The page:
Published on March 23, 2010 at 6:47 AM
A new study sponsored by the Substance Abuse and Mental Health Services Administration (SAMHSA) outlines the conditions that physicians around the country reported treating with psychiatric drugs such as antipsychotics, antidepressants, and anti-anxiety drugs.
Psychiatric medications are one of the most widely prescribed categories of drugs in the nation; yet few studies have comprehensively examined the types of illnesses being treated with these medications. In particular, there has been a great deal of interest and some concern about how psychiatric drugs are being prescribed for medical conditions not included in their Food and Drug Administration-approved labeling - or "off-label" -- use. In most instances it is legal and a common practice for physicians to prescribe drugs off-label, even though less may be known about a drug's risks and benefits for an unapproved indication.
Although this study did not evaluate whether drugs were prescribed for on- or off-label use, the study reveals that in the vast majority of cases physicians are prescribing psychiatric medications for patients with psychiatric conditions. These medications are also sometimes prescribed to treat other conditions. This is particularly true in the case of anti-anxiety drugs.
"From this study it seems clear that psychiatric medications are for the most part being prescribed for treating people with psychiatric conditions," said SAMHSA Administrator Pamela S. Hyde, J.D. "Yet, as clinicians broaden their use of psychiatric medications to a variety of mental illnesses, research and education are needed to ensure that the uses are appropriate."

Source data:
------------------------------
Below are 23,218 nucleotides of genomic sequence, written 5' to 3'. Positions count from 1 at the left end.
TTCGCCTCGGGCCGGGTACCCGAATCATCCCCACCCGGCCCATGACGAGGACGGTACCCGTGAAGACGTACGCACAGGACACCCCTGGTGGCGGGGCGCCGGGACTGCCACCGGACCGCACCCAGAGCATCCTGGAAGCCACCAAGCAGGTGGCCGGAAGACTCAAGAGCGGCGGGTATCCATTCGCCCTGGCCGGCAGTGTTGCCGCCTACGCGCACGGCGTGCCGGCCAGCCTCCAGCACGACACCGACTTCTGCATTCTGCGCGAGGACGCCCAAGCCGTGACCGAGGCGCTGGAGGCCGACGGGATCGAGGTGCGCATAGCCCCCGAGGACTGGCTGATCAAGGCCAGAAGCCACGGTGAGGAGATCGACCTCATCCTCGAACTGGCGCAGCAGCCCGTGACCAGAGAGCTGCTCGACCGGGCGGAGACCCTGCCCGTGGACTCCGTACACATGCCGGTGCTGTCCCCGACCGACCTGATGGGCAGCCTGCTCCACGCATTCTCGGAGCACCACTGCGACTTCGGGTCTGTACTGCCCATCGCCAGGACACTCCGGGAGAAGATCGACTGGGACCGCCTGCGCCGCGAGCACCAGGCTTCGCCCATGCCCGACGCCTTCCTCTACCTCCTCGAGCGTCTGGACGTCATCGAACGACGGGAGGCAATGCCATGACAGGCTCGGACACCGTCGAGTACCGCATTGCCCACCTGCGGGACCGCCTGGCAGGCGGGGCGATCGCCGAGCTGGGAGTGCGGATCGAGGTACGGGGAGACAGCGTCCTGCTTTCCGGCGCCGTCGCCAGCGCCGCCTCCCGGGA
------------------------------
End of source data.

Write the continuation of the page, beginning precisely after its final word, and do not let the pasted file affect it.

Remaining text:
The study looked at the prescription patterns for three major types of psychiatric drugs: antipsychotic drugs, antidepressant drugs, and anti-anxiety drugs, but did not evaluate clinical appropriateness per se.
The study found that antipsychotic drugs were prescribed for psychiatric conditions 99 percent of the time, including mood disorders (39 percent), schizophrenia or other psychotic disorders (35 percent), cognitive disorders such as dementia (7.4 percent), anxiety (6 percent), and attention-deficit/conduct-disruptive behavior disorders (6 percent).
In terms of antidepressant drugs, the study found that 93 percent of prescriptions were for psychiatric conditions, primarily mood disorders (65 percent), anxiety (16 percent), schizophrenia, and other psychotic disorders (2.6 percent). Other non-psychiatric diagnoses for which antidepressants were prescribed included headaches (1.1 percent), connective tissue disease (e.g., fibromyalgia) (1 percent), and back problems (0.7 percent).
Although the study found that the majority of prescriptions written for anti-anxiety medication were used to treat psychiatric conditions (72 percent), a significant percentage (28 percent) were used to for non-psychiatric diagnoses including anxiety related to medical interventions (6 percent), allergic reactions (4 percent), and back problems (2.5 percent).
The study, conducted by Tami L. Mark, Ph.D. at Thomson Reuters and published in the journal CNS Drugs analyzed data from the 2005 National Disease and Therapeutic Index, a nationally representative survey of about 4,000 U.S. office-based physicians conducted by IMS Health.